Re: no names allowed, we serve types only

From: David BL <>
Date: Sun, 21 Feb 2010 18:40:36 -0800 (PST)
Message-ID: <>

On Feb 21, 7:05 pm, Jan Hidders <> wrote:
> On 20 feb, 03:40, David BL <> wrote:
> > I agree this provides some motivation, but it doesn't seem sufficient
> > justification to "conflate" concerns (as Bob says). The crucial point
> > is this: The attribute domains are part of the relation-type, whereas
> > the attribute names are part of the relation-value. What happens with
> > your suggestion?

I got that wrong. I should have said:

The crucial point is this: Whereas both the declared attribute names and attribute domains are part of the relation-type, only the attribute names are part of the relation-value.

> > It's very important to keep a clear separation between a value and its
> > declared type, in order to understand equality. Your suggestion ends
> > up conflating relation-type and relation-value.
> > How do you support sub-typing of relation-types according to sub-
> > typing of the attribute domains, and still allow for addressing the
> > attributes by type name?
> That's actually no problem at all. The formal definition of a relation
> type / relation header in Keith's approach would be a set of types
> (*). For those types you can define a subtyping relation as follows: a
> relation header H1 is said to be a subtype of H2 if for every type in
> R2 there is a subtype in R1. It's even possible to have a matching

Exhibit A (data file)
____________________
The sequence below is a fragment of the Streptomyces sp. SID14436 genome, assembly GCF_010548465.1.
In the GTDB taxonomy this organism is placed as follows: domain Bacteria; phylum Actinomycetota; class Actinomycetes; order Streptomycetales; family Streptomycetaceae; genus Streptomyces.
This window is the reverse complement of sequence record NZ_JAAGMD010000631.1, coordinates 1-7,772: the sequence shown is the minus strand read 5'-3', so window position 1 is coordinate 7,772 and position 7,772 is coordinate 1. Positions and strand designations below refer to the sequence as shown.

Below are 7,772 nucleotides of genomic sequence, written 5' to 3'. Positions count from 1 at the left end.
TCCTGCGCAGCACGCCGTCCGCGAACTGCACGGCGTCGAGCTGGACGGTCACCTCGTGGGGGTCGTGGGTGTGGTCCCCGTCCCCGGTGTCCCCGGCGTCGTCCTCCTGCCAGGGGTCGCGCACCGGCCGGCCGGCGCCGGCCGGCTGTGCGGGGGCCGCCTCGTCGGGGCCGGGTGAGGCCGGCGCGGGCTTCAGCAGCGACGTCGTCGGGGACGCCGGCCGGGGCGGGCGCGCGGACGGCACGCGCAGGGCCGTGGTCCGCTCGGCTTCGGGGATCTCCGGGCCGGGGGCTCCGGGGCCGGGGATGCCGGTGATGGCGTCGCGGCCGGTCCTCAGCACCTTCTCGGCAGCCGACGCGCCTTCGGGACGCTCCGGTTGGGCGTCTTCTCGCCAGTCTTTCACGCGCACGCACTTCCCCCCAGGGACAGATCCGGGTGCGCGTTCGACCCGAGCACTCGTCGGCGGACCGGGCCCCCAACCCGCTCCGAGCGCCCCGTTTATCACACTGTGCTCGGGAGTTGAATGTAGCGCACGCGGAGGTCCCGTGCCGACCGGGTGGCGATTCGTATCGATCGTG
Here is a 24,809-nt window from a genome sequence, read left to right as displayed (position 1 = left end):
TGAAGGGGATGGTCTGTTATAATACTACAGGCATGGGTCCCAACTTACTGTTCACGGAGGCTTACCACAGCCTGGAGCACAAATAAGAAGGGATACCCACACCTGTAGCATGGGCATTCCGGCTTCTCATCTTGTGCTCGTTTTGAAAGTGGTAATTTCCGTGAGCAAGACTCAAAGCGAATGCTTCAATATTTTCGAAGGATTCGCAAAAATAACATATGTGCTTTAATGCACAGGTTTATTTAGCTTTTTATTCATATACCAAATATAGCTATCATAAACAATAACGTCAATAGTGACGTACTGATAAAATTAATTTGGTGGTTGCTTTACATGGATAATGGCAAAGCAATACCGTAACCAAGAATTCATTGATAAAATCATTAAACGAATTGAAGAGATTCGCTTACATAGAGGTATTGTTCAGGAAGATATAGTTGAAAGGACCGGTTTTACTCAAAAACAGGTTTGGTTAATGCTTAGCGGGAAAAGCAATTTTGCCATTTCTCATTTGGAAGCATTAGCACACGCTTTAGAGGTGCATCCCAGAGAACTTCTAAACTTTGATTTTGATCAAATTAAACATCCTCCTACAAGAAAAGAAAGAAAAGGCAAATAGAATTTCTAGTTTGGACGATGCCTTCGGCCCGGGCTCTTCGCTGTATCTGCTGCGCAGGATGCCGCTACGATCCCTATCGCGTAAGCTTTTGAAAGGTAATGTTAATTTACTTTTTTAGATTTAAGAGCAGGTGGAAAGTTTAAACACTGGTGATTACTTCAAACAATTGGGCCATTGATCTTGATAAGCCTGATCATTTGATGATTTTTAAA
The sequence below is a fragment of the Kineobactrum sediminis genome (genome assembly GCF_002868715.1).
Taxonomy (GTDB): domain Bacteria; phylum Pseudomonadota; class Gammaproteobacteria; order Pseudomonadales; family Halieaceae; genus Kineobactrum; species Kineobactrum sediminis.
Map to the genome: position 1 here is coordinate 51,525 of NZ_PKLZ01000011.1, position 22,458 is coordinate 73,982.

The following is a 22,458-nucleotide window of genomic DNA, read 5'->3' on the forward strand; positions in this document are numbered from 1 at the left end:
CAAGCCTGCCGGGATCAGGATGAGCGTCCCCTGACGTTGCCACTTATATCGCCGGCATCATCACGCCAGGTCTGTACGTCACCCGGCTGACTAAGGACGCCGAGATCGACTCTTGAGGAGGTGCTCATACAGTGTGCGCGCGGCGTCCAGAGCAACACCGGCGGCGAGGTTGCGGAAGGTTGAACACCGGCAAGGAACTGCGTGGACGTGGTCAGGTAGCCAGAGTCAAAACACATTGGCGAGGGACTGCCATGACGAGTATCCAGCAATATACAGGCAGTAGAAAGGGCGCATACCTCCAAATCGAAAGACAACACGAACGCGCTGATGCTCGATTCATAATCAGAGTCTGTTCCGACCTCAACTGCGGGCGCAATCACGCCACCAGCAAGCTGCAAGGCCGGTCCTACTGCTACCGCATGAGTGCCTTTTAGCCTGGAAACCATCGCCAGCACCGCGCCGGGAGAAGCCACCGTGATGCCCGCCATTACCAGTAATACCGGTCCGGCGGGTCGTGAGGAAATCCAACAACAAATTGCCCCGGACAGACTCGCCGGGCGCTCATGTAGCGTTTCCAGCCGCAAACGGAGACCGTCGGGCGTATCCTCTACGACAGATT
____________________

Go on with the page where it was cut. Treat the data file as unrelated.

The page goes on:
> semantics with that that follows the subtype=subset principle. So no
> notion of coercion is really needed here.
> (*) Note there would / should be an additional requirement that a
> header can only contain incomparable types, i.e., it cannot contain t1
> and t2 such that t1 is a proper subtype of t2.

There is a problem.

Let's write t1 <= t2 if t1 is a subtype of t2 (let this include the case t1 = t2).

Definition: header H is valid if for all t1,t2 in H,

  t1 <= t2 implies t1 = t2.

(this is your "additional requirement")

Definition: H1 <= H2 if
  exists bijection f from H1 to H2
    such that for each t in H1, t <= f(t).

Unfortunately even assuming H1,H2 are valid doesn't imply that a bijection is unique (if it exists).

Here is a counter example: H1 = {t1,t2}, H2 = {t3,t4} where t1,t2,t3,t4 are all distinct types where:

  not  t1 <= t2
  not  t2 <= t1
  not  t3 <= t4
  not  t4 <= t3
  t1 <= t3
  t1 <= t4

  t2 <= t3
  t2 <= t4

In this example, H1, H2 are both valid and there are two distinct bijections available. Ambiguity in the bijection is incompatible with the subtype = subset principle. So multiple inheritance throws a spanner in the works. The only way to salvage the situation is to require the bijection be unique (so in the above example it is deemed that H1 is not a subtype of H2). However I find this gratuitous at best. Received on Sun Feb 21 2010 - 20:40:36 CST

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